Whilst the decentralised approach can be easier to implement, it introduces additional performance overhead. As we are reading the performance data form SQL Server Dynamic Management Views, we also have to write it on the same instance. SQLWATCH is designed with minimum overhead. It utilises SQL Server Extended Events (XES) where possible and Dynamic Management Views (DMV) collectors that run every minute by default.
SQL Server The Extended Events architecture enables users to collect as much or as little data as is necessary to troubleshoot or identify a performance problem. Extended Events is configurable, and it scales very well.
The frequent data collectors such as performance run every minute and take less than a second to execute. There are areas for improvement in the way the XML output from XE sessions is being parsed which will be addressed in the future releases.
The below screenshot shows a 60 seconds window of CPU utilisation of the
sqlservr.exe process. The spike is the performance collection which lasts a few milliseconds:
SQLWATCH schema has been designed with long term storage in mind. If possible, it is advisable to enable page compression on SQLWATCH data tables and indexes reducing utilisation by further 25-50%. The amount of space used by SQLWATCH depends on the retention period, the number of databases on the server and the workload. As guidance, below is the size of SQLWATCH in my test environment, with data compression enabled, after 30 days of use:
Appropriate index maintenance must in place in order to make sure table size is not being bloated over time.
There is no limit on how many servers can SQLWATCH monitor. It has been deployed in environments with over 3000 servers and due to its decentralised design, there are no “how many servers can the monitoring server monitor” concerns.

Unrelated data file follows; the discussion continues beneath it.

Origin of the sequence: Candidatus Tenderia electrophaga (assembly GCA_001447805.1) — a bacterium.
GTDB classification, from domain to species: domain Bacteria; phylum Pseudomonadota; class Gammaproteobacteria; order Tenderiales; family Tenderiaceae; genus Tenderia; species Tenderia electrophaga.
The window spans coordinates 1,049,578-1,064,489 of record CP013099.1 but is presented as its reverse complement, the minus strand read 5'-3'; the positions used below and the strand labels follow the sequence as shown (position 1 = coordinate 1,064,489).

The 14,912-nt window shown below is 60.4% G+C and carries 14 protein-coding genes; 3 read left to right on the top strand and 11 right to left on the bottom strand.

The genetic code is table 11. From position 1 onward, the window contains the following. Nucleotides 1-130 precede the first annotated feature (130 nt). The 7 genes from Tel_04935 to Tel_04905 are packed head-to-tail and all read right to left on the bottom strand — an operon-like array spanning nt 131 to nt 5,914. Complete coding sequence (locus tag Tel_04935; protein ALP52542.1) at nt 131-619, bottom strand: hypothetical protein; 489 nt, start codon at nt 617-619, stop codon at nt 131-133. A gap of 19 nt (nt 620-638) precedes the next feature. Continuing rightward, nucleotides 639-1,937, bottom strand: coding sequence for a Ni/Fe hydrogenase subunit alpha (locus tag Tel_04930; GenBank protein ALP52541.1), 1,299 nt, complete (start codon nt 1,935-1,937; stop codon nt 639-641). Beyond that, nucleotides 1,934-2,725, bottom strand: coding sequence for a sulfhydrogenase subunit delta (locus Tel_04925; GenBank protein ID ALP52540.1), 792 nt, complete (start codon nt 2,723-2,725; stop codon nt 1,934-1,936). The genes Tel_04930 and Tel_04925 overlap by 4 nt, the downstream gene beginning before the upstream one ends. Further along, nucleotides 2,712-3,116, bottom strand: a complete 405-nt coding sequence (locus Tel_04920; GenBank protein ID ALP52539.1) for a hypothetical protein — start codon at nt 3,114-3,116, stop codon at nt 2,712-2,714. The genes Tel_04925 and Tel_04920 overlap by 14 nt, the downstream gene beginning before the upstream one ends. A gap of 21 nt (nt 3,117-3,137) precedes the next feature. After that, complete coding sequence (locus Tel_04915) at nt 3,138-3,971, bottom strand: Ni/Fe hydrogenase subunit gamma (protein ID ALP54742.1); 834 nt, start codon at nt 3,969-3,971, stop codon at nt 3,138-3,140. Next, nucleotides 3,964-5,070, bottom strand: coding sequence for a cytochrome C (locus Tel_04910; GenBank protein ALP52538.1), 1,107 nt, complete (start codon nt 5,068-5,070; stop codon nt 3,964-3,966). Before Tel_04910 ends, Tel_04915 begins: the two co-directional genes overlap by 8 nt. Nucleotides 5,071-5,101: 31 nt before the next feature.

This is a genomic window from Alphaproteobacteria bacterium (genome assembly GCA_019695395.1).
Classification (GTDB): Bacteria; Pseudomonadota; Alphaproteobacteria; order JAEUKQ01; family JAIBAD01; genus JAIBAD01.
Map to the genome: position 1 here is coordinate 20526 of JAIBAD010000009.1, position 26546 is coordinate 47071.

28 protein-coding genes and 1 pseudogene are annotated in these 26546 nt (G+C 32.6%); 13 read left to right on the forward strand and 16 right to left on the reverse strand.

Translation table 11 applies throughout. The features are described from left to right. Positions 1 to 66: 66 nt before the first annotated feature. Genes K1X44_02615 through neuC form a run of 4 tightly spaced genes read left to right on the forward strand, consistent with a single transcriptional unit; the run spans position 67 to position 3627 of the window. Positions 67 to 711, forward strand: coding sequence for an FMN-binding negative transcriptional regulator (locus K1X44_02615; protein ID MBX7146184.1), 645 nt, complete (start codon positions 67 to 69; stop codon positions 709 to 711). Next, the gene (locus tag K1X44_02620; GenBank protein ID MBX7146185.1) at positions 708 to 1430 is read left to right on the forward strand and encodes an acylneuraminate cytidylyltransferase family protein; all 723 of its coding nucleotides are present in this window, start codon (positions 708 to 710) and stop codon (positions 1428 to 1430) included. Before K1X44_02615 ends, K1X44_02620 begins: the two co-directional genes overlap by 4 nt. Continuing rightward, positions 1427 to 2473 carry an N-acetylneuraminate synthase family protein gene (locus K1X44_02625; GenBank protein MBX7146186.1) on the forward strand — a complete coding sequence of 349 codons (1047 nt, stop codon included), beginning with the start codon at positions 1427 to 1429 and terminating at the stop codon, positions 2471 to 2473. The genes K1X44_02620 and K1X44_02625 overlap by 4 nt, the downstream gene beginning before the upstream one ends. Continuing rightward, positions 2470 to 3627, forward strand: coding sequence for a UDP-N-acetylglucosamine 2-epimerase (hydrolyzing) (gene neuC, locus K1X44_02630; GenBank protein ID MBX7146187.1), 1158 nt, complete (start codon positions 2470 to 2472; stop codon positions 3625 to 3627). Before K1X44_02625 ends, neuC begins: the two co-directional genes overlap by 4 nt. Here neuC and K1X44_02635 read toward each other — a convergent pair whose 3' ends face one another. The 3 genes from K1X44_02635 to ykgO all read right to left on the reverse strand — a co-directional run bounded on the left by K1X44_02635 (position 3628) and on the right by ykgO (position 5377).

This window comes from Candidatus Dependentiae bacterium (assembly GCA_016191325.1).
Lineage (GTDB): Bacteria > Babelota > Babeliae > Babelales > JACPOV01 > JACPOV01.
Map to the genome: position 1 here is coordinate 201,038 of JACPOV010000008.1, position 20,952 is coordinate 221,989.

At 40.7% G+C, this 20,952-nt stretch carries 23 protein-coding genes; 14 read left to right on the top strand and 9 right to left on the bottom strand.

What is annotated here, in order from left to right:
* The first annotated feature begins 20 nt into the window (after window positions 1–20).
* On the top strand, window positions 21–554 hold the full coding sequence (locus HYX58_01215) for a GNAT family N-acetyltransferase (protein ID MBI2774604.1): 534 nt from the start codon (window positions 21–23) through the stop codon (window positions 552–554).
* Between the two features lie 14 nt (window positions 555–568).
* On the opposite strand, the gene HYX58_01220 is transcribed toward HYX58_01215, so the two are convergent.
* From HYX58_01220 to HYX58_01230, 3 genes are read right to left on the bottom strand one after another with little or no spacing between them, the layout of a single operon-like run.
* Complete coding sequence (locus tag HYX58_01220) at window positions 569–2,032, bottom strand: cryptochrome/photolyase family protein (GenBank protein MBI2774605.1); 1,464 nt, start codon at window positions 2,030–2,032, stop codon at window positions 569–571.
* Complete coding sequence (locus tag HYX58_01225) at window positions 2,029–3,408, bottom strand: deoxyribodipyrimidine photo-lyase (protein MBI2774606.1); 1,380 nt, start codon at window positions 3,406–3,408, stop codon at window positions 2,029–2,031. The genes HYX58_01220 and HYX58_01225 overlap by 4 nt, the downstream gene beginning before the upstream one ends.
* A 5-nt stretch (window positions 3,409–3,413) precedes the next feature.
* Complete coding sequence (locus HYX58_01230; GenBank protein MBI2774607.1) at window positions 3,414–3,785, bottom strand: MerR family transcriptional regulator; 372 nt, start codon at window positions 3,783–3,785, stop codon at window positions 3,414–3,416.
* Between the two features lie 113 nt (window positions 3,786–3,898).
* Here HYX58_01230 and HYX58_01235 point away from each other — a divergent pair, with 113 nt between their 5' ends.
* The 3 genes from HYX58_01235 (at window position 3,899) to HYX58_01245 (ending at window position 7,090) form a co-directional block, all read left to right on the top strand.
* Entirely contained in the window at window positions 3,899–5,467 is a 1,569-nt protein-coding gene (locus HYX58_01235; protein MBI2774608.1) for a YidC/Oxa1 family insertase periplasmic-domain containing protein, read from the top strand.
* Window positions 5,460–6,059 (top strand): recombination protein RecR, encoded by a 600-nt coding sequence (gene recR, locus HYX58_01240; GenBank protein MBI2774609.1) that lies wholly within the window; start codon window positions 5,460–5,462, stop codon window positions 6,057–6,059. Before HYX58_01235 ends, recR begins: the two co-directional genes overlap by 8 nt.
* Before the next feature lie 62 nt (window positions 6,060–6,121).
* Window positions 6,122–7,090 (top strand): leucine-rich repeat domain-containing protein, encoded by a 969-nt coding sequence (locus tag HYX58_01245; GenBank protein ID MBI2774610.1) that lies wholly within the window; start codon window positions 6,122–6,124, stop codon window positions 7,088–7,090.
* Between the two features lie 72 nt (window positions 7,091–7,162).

In large environments, it is advisable to create more than one central repository: one or more for Production, one for QA, DEV etc. Instead of putting everything into one bucket, think about how you would like to report and monitor your environment. Perhaps more than one repository for production servers of different regions or cities, applications, use case, departments etc.
In large and busy environments or in environments where space is a concern the following collectors can be disabled to limit the amount of data collected:
- Index Statistics and Histograms
- Long Queries
Furthermore, retention can be decreased to 1 or 2 days, or central repository deployed to offload data from remote instances. Please use the Top Tables report in SQL Server Management Studio to get an idea which tables are growing exponentially.
SQLWATCH is being made with by Marcin Gminski since 2018
When contributing to this repository, please first discuss the change you wish to make via issue, email, discourse or any other method with the owners of this repository before making a change. Read more about becoming a contributor in our GitHub repo.
THANK YOU TO THE CONTRIBUTORS!
SQLWATCH is committed to fostering a welcoming community. View our Code of Conduct on our GitHub repository.